When you read old interviews with DJs and electronic dance music producers from the 1980s and the early 1990s, you see that most of them avoided talking about drugs within rave culture (or they simply lied about it, denying the rumours). Then, closer towards the 2000s, many began to admit that, yes, illicit drugs used to be a big part of the rave culture “back in the days”, and how there’s no point in denying it anymore (even though it was still as if they were feeling ashamed because of it). A couple of years ago, during the Ultra Music Festival, Madonna addressed the audience by asking “How many people in this crowd have seen Molly?” (she was referring to MDMA). It caused quite an uproar back then. Various artists, producers and DJs were condemning her on social media for bringing this up and making a bad name for the dance music industry. Everyone was outraged by what she did, as if she had breached some kind of a taboo.
Just a few years later, in 2016, songs like “I Took A Pill In Ibiza” by Mike Posner and “Cold Water” (which opened with lines “Everybody gets high sometimes, you know / What else can we do we’re feeling low?”) by Major Lazer, MǾ and Justin Bieber were already topping world charts. Such songs could be heard in all public places and at every corner…
That escalated quickly, didn’t it?
Drugs have been becoming increasingly topical, with legislative powers worldwide generally moving into the direction of drug decriminalisation and legalisation. Earlier in December this year, the Norwegian Parliament voted in favour of decriminalising all drug use and focusing on the medical aspect of the issue instead. Australia legalised medicinal marijuana production in October 2016. Recreational cannabis use has been legalised in 9 US states since 2012.
If we assume that it is not just a natural flow of events, but, rather, a strategically controlled long-term process whereby society is being gradually prepared for new legislations through pop-cuture psy-ops, what could be the reasons behind it? Why would the elites want people to accept illicit drug use? Well, the answer might lie in the worsening crisis the global economy has been going through.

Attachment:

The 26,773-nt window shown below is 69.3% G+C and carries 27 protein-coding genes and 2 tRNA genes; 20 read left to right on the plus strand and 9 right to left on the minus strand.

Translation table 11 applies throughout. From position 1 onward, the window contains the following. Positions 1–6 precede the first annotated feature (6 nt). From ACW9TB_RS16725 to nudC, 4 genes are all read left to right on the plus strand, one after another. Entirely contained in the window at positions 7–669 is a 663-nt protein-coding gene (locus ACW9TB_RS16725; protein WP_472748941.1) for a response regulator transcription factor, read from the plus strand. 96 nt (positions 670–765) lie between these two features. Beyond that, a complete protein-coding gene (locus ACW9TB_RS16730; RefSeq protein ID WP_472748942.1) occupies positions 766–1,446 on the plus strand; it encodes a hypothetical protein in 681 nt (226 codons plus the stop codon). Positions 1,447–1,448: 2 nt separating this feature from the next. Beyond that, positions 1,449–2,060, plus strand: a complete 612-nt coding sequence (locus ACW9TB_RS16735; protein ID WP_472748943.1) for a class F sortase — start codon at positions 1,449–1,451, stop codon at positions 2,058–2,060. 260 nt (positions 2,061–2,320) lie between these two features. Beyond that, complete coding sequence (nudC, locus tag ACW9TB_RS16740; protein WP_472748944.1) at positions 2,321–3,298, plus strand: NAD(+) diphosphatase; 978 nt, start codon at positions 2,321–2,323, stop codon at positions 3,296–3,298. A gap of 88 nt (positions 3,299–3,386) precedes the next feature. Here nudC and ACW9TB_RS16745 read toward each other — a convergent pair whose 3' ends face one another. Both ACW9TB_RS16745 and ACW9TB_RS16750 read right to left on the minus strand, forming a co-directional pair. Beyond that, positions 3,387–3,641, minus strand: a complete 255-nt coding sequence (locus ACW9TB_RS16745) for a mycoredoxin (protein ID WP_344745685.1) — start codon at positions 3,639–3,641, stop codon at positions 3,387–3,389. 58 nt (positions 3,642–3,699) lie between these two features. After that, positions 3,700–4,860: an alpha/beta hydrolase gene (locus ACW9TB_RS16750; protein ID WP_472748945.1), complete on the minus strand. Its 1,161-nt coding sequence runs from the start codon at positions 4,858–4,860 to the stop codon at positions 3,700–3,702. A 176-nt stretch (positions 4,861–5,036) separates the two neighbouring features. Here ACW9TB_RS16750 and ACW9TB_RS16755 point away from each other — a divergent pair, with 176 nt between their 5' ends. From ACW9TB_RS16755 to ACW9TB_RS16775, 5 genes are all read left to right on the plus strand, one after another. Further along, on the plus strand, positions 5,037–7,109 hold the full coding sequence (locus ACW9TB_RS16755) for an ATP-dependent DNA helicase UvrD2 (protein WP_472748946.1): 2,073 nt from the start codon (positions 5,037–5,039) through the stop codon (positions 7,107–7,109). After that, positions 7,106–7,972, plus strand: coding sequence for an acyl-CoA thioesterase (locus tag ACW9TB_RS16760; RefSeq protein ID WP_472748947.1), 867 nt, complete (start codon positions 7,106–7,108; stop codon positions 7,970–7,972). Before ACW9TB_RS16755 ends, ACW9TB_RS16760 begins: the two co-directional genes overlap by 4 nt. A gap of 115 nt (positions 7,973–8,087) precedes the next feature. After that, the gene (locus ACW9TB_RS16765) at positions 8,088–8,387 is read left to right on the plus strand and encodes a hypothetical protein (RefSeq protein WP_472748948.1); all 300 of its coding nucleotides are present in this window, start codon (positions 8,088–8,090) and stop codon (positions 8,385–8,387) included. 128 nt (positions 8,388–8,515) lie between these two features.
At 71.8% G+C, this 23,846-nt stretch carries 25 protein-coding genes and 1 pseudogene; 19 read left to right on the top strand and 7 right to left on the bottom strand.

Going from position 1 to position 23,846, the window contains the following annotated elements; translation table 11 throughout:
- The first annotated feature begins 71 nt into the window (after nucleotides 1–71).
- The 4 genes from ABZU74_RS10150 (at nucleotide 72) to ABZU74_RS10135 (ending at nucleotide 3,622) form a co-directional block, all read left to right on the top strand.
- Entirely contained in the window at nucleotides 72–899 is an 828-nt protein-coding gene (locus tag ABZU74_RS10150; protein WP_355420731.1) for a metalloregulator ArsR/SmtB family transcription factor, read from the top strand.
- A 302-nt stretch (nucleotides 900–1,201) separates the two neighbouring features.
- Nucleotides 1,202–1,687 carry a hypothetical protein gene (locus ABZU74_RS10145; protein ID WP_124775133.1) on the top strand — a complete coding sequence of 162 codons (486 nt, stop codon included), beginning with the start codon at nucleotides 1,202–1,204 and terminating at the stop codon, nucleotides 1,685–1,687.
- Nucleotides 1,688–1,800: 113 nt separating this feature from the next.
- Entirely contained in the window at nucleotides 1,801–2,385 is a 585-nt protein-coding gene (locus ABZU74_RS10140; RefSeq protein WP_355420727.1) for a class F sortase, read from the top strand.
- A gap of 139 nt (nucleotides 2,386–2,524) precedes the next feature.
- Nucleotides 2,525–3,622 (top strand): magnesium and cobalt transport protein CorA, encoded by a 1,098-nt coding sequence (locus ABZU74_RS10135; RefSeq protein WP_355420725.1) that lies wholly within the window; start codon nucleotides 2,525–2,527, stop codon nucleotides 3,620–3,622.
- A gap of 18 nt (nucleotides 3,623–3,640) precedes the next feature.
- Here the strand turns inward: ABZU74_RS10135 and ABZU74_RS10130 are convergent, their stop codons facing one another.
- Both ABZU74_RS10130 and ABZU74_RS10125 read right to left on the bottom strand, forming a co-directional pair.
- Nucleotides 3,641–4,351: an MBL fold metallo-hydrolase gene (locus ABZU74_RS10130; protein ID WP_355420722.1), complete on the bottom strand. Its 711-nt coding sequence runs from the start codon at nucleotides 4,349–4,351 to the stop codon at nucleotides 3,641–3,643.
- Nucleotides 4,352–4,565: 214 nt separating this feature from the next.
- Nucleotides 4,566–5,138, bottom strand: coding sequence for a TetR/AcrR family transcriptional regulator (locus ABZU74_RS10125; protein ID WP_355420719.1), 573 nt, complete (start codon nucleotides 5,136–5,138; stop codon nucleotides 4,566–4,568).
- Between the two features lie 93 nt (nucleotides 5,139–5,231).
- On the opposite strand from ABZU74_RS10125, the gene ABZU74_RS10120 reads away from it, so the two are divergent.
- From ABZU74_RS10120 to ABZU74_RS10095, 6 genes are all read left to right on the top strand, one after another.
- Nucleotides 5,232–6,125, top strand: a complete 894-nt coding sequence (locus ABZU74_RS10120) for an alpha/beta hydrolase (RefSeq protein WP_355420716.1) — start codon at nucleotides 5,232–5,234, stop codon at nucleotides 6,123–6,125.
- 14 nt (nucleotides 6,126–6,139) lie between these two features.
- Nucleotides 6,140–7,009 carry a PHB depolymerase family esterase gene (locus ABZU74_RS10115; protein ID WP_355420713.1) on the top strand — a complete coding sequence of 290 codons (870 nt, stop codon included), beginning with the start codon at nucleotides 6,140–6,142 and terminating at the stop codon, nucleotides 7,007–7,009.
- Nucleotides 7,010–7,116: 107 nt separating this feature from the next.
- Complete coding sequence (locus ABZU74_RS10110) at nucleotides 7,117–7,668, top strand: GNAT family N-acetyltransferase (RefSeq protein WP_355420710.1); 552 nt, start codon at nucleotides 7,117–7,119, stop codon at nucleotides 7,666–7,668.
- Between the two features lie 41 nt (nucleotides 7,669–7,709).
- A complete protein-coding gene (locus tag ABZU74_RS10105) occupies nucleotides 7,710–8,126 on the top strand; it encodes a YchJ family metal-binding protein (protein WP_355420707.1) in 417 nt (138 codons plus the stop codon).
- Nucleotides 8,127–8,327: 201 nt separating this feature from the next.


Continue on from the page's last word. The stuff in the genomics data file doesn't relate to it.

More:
One of the proposed ways to postpone the recession is to take certain segments of the “unofficial economy” out of the shadow and start regulating them. According to the estimates provided by the Association of Chartered Certified Accountants in their 2017 “Emerging from the shadows: the shadow economy to 2025” report, the unregulated sectors of the economy (e. g. illicit drugs sale, prostitution, unregistered weapons market, etc) was accounting for as much as 23% of the global GDP in 2011. Almost a quarter of the global GDP is obviously too large to avoid coordinated attempts to decriminalise and legalise some of its segments. Unsurprisingly, some of the most prominent members of the Global Commission on Drug Policy, including the former UN Secretary Kofi Anon and the former president of Brazil Fernando Henrique Cardoso (who is also a professor of political science and sociology), have been advocating the drug decriminalisation for years.
So, it is quite possible that the drug decriminalisation and legalisation trend we have been observing worldwide is a part of a larger plot to bring “unofficial” economy out of the shadow in order to improve the official global economy statistic. And given that society is quite inert, the Overton window techniques have been employed by the financial and media elites to gradually normalise the drug use and prepare the ground for the subsequent legislative changes.
And, no, it doesn’t mean that some illuminati just sat down with Mike Posner and made him record that nauseating “I Took A Pill In Ibiza” song. When you employ the Overton window strategy, everything you need to do is to create the right informational environment for the “right ”ideas to flow, so that the desired discourse could then rise and roll through naturally by itself, like a snowball.